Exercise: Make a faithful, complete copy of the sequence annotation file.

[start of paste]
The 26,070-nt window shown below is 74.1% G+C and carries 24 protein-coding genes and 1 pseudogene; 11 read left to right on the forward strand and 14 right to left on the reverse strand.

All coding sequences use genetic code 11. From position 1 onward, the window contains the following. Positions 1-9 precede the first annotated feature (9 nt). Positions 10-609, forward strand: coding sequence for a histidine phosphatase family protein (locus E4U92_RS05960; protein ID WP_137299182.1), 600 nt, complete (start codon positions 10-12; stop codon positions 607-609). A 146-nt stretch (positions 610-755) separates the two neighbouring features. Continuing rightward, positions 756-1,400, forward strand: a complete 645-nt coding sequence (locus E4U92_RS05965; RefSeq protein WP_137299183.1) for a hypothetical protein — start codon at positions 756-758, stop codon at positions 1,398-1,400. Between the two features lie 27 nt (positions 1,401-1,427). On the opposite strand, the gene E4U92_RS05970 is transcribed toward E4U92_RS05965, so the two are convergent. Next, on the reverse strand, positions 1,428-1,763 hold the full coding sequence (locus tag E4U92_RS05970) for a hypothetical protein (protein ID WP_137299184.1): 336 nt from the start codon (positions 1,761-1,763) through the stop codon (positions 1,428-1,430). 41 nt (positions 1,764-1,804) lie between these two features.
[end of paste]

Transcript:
The 26,070-nt window shown below is 74.1% G+C and carries 24 protein-coding genes and 1 pseudogene; 11 read left to right on the forward strand and 14 right to left on the reverse strand.

All coding sequences use genetic code 11. From position 1 onward, the window contains the following. Positions 1-9 precede the first annotated feature (9 nt). Positions 10-609, forward strand: coding sequence for a histidine phosphatase family protein (locus E4U92_RS05960; protein ID WP_137299182.1), 600 nt, complete (start codon positions 10-12; stop codon positions 607-609). A 146-nt stretch (positions 610-755) separates the two neighbouring features. Continuing rightward, positions 756-1,400, forward strand: a complete 645-nt coding sequence (locus E4U92_RS05965; RefSeq protein WP_137299183.1) for a hypothetical protein — start codon at positions 756-758, stop codon at positions 1,398-1,400. Between the two features lie 27 nt (positions 1,401-1,427). On the opposite strand, the gene E4U92_RS05970 is transcribed toward E4U92_RS05965, so the two are convergent. Next, on the reverse strand, positions 1,428-1,763 hold the full coding sequence (locus tag E4U92_RS05970) for a hypothetical protein (protein ID WP_137299184.1): 336 nt from the start codon (positions 1,761-1,763) through the stop codon (positions 1,428-1,430). 41 nt (positions 1,764-1,804) lie between these two features.